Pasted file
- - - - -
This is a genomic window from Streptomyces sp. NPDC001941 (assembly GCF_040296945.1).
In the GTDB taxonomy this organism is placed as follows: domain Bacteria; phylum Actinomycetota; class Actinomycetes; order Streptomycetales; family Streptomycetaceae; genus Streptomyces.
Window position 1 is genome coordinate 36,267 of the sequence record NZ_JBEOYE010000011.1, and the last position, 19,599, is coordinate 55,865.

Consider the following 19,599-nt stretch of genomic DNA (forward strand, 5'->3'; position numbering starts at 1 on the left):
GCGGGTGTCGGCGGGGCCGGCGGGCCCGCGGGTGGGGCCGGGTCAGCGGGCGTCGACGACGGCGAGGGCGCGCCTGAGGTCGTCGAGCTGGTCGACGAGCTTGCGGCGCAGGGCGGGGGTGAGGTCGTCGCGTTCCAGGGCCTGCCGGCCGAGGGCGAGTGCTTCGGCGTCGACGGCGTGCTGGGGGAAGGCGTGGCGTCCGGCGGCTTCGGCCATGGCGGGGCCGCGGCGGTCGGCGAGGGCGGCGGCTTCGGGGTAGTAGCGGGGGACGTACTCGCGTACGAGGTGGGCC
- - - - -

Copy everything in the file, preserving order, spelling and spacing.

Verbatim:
This is a genomic window from Streptomyces sp. NPDC001941 (assembly GCF_040296945.1).
In the GTDB taxonomy this organism is placed as follows: domain Bacteria; phylum Actinomycetota; class Actinomycetes; order Streptomycetales; family Streptomycetaceae; genus Streptomyces.
Window position 1 is genome coordinate 36,267 of the sequence record NZ_JBEOYE010000011.1, and the last position, 19,599, is coordinate 55,865.

Consider the following 19,599-nt stretch of genomic DNA (forward strand, 5'->3'; position numbering starts at 1 on the left):
GCGGGTGTCGGCGGGGCCGGCGGGCCCGCGGGTGGGGCCGGGTCAGCGGGCGTCGACGACGGCGAGGGCGCGCCTGAGGTCGTCGAGCTGGTCGACGAGCTTGCGGCGCAGGGCGGGGGTGAGGTCGTCGCGTTCCAGGGCCTGCCGGCCGAGGGCGAGTGCTTCGGCGTCGACGGCGTGCTGGGGGAAGGCGTGGCGTCCGGCGGCTTCGGCCATGGCGGGGCCGCGGCGGTCGGCGAGGGCGGCGGCTTCGGGGTAGTAGCGGGGGACGTACTCGCGTACGAGGTGGGCC